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Phamotse tears into medical school

 

…as Education and Training Minister announces plans to reestablish Lesotho School of Medicine with the assistance of Zimbabwe

Pascalinah Kabi

Education and Training Minister Dr Mahali Phamotse says the Lesotho School of Medicine (LSoM) should never have been allowed to enroll students as it did not meet the basic standards of a higher learning institution.

Dr Phamotse made the remark during a media briefing held on Friday in Maseru where she was announcing government’s plan to reestablish the LSoM with the assistance of the University of Zimbabwe (UZ).

LSoM was established in 2014 to train doctors and alleviate their dire shortage in the country. However, the institute, which started operating at the National Health Training Centre in Maseru on 1 September 2014, was bedeviled by a myriad of problems from the onset, which included lack of funding and failure to attract relevant teaching staff.

The college’s fate was sealed after the Quality Assurance Committee of the Lesotho Council on Higher Education (CHE) recommended last year that the institution should not be accredited because it did not have the capacity to train doctors. After the recommendation, LSoM stopped enrolling its second intake which was supposed to start classes in September 2015.

However, the future of 31 students enrolled in the first intake had remained uncertain until the government inked a Memorandum of Understanding (MoU) with the Zambian government this past week.  Under the agreement, Copperbelt University School of Medicine officials are expected to visit Lesotho this week to assess the students and determine the levels at which they would be enrolled.

Flanked by Health Minister Dr ‘Molotsi Monyamane and Development Planning Minister Mokoto Hloaele at Friday’s media briefing, Dr Phamotse reiterated government’s commitment to have its own medical school, while warning against rushing to establish the institution.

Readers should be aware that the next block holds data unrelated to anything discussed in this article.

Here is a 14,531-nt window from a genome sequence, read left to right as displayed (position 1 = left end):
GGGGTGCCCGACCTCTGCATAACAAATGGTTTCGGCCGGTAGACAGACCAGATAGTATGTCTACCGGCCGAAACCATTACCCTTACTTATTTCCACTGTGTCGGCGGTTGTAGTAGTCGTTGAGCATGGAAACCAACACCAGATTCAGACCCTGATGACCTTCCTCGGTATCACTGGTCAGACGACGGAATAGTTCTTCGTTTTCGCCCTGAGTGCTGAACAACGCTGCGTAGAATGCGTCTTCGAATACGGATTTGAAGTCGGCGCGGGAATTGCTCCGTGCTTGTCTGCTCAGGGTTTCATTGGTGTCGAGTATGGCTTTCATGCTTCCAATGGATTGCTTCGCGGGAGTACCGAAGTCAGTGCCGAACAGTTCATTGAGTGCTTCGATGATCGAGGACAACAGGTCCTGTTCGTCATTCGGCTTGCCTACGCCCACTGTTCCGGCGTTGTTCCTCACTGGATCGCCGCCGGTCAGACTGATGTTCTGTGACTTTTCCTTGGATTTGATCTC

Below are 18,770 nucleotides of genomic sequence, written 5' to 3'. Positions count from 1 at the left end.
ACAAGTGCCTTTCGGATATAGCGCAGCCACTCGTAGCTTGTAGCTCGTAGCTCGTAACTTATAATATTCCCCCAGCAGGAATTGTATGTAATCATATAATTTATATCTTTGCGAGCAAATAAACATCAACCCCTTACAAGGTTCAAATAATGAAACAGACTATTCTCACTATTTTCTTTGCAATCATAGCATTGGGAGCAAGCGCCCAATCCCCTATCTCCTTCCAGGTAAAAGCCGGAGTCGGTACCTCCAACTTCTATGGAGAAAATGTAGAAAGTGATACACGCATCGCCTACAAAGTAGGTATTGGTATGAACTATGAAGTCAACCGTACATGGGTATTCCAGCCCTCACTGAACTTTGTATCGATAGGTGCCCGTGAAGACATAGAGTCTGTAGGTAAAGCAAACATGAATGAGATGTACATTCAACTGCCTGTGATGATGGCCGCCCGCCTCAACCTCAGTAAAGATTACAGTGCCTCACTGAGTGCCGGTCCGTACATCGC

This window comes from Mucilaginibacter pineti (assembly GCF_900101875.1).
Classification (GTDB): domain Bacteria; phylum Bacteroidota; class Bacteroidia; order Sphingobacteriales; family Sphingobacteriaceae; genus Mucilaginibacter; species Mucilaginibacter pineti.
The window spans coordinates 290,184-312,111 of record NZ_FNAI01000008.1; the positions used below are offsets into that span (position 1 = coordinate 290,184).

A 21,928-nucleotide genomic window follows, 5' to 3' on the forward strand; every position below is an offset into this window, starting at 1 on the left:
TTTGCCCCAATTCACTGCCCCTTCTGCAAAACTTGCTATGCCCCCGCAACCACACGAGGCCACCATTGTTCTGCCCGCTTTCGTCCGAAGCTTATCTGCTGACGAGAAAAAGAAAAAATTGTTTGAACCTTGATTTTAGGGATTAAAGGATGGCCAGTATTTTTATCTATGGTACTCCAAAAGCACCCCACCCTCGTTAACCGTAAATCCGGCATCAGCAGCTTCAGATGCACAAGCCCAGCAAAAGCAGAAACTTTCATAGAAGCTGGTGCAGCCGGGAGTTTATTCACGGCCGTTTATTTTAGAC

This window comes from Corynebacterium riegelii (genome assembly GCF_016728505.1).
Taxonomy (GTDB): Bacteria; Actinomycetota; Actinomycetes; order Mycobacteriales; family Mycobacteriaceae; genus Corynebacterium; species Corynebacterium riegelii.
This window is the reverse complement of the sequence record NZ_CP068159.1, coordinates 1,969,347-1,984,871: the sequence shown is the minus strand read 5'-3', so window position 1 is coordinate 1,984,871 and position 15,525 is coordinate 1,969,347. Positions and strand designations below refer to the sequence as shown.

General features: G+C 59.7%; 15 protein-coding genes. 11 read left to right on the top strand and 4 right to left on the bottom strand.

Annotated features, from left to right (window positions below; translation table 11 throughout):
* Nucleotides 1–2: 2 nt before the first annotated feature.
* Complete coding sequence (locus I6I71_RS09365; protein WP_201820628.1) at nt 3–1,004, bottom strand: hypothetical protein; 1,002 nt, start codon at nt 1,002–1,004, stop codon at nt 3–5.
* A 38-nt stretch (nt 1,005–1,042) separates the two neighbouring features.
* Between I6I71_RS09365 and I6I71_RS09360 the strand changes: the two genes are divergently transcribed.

“A milestone that I want to share with the nation is that we have agreed with the University of Zimbabwe to help the country in its big task to establish the Lesotho School of Medicine,” the minister said.

“Under the big task, which will require proper planning and sober minds, the UZ will train 12 doctors who should be ready to teach at the LSoM once it’s up and running.”

The minister, who was in Zimbabwe on Wednesday to seal the deal, explained the 12 post-graduate students would enroll with the UZ in January 2017 in the department of Surgery, Pediatrics and Community Medicine.

“It must be clear to every Mosotho that this initiative is part of my ministry’s efforts to protect the quality of our students’ education, especially in producing world-class medical doctors who will save the lives of their fellow Basotho,” said Dr Phamotse.

“It must also be clear that government has a vested interest in seeing Lesotho establish its own medical school within a short space of time.”

As part of a roadmap to reestablish the institute, Dr Phamotse said the ministry would collaborate with the ministries of Health, Finance and Development Planning.

Asked if this development meant the end of the medical school, Dr Phamotse said the LSoM should have never been allowed to enroll students in the first place as it did not meet the basic standards of a higher learning institution.